Indian Society:

Pre Independence

It was not possible for the British to immediately make use of its colony, India and many other countries for its investment and economic purposes. Even before that, it had to knock down the foundation of the feudal system in the Indian society. Only after that, they could bring in their aspects of capitalist economic system. Owing to the growth of modern industries and developments in transport and communication, new classes have sprung up consisting of people like capitalist class, worker’s class, transport workers, agricultural labourers, contractors, etc. Due to the British influence on India, changes took place not only in the economic field but also in the social structure.

The British after establishing their colony and expanding it systematically started their rule. During their rule there were serious effects on different parts of India. The British by their ‘Divide and Rule Policy’, ‘Doctrine of Lapse’ and ‘Doctrine of subsidiary alliance’ were able to effectively exercise their control over India. The primary motive of the British was to make profit than bringing in administrative reforms. So, they introduced many novel practices of increasing collection of tax on land. There were many instances of protest against the establishment of British rule in India. The wars fought by the Great kings against the British were all in their own self interest.

After the first war of Independence in 1857 many changes and effective reforms were brought in. Improvements in Transport and Communication, journalism, establishment of organisations and changes in administration involved people and employment.

Post independence:

The declaration of the British Government on the 3rd of June 1947, based on the report of Lord Mountbatten formed the basis for the creation of two independent countries named India and Pakistan. Although Indians were not in favour of two separate nations for Hindus and Muslims, it was inevitable due to the ‘Divide and Rule Policy’ of the British. Many problems cropped up along with Independence. Many problems like rehabilitation of refugees, communal riots, formation of Government, integration of various provinces, production of food , development of agriculture, growth of industries, etc had to be dealt with.

“Independence must begin at the bottom. Thus every village will be a republic of panchayat having full powers. It follows, therefore, that every village has to be self sustained and capable of managing its affairs even to the extent of defending itself against the whole world” MK Gandhi.

According to Gandhi, village democracy would be decentralised political order, in which people would know each other personally, socially and politically. Village panchayats will therefore play an important role. Their members have to be elected directly. Voters have the qualification of manual work whose importance was always emphasized.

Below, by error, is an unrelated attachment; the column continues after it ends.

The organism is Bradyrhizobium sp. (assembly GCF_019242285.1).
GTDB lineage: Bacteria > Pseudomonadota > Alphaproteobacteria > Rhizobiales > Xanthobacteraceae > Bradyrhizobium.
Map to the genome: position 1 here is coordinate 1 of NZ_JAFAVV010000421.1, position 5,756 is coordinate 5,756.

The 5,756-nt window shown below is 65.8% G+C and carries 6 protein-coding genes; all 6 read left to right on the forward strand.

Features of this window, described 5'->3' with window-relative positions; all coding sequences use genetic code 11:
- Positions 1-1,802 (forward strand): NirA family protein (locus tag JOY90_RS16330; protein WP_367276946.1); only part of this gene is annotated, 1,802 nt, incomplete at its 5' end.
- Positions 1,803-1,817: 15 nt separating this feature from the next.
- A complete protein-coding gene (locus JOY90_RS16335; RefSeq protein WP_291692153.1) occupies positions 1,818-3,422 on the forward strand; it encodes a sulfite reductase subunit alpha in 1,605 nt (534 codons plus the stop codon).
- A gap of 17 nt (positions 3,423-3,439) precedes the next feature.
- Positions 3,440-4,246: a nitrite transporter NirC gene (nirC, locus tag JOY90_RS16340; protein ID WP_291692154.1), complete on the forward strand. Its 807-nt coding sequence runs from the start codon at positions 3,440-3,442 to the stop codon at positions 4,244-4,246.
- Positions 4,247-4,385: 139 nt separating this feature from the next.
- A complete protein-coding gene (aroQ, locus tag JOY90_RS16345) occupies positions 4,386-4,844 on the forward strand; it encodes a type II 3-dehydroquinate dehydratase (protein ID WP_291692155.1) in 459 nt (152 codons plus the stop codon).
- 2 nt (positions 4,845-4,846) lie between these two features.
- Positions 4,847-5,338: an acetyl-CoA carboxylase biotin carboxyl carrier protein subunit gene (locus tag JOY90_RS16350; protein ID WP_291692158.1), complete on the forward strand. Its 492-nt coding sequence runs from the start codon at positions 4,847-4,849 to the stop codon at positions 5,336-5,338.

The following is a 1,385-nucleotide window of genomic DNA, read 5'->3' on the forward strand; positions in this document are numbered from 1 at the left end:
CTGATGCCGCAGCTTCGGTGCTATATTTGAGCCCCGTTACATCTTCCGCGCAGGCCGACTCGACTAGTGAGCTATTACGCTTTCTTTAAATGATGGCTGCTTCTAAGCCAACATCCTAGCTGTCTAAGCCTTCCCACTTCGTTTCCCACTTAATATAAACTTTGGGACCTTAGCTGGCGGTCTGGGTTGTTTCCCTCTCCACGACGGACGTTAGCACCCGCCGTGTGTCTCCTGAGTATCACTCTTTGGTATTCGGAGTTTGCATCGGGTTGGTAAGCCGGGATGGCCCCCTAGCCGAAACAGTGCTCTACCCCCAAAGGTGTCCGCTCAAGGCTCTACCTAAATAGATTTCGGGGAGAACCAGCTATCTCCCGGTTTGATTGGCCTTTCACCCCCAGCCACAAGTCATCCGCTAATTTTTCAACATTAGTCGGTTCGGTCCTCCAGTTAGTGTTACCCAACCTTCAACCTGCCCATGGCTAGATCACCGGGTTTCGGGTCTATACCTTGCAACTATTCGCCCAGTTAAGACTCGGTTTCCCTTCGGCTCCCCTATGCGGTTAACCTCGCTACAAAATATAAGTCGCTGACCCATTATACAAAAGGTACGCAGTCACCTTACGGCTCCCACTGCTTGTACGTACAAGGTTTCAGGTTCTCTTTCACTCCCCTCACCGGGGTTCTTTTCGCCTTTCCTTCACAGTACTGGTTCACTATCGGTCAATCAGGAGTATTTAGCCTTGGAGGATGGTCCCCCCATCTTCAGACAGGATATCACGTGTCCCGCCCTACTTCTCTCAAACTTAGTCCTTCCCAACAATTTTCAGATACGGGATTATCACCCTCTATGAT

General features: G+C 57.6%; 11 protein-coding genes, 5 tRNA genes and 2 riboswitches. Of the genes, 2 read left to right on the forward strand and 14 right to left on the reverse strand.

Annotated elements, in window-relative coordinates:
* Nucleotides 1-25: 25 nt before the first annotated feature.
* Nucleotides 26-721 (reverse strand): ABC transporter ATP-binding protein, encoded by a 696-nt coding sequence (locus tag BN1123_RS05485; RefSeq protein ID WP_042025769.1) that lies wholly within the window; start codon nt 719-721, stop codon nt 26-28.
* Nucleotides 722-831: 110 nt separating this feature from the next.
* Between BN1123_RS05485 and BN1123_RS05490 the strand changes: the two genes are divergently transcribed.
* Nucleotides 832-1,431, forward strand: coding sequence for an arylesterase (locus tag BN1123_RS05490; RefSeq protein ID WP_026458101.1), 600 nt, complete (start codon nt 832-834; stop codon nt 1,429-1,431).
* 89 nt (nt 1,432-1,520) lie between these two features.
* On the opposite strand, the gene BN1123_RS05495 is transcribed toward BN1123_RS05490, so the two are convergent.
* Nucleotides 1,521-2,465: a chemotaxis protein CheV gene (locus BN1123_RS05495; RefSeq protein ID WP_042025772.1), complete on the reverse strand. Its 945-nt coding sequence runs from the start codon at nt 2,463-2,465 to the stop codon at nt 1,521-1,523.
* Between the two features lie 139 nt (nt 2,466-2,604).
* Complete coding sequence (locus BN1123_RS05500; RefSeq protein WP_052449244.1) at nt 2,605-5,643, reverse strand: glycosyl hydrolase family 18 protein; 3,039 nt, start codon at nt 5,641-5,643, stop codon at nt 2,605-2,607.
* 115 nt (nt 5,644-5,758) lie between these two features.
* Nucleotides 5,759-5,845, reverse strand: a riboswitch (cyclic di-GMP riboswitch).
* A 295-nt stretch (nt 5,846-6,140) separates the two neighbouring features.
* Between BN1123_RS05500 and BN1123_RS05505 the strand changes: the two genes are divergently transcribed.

The economic system is an organised system of all economic activities of human beings. The main objective of the economic system is human welfare. The government works towards improvement of human welfare.

India is a land of villages. According to 2011 census report 68.84% of the population lives in villages. One – thirds of this population lives in abject poverty. Therefore the Father of the Nation, Mahatma Gandhi said, long ago, that development of its villages is the true development of India.

The development techniques that the Indian government adopted after Independence enabled only urban development. Industries developed in the cities and the cities expanded. However, rural industries started getting extinct and the villagers or people living in rural areas began to migrate to cities. Due to liberalization and globalization, the industry and service sectors which made use of the latest technology, expanded very rapidly. The job opportunities in these sectors are available mainly to the people living in urban areas. They enjoy ultra-modern lifestyles.

Poverty has increased among the villagers or people living in rural areas who depend primarily on agriculture. One third of them live below subsistence level. Under the onslaught of modernization, rural cottage industries are vanishing unable to withstand the competition. Though 60% of the people work in the primary sector, the contribution from this sector to the national income is very low and is reducing year by year. Due to this, the gap between urban and rural areas is increasing gradually. If this imbalance has to be got rid of, and over-all development of the country has to be achieved, there is a dire necessity of developing the rural areas first.

Whatever may be the mode of administration, the system is corrupt to the core. The sanctioned money is failing to reach the people. Assuming that nearly 60% of the sanctioned money is being held in the form of corruption. This is the fact and truth known by all. People in society are not asking for huge projects, free rice, free electricity supply etc but are asking for "a change ". A change in the administration, a change in politics and a change in the political system. Until and unless corruption is curbed development is not possible. Then and now what is the difference, even till date there is class struggle that needs to be solved.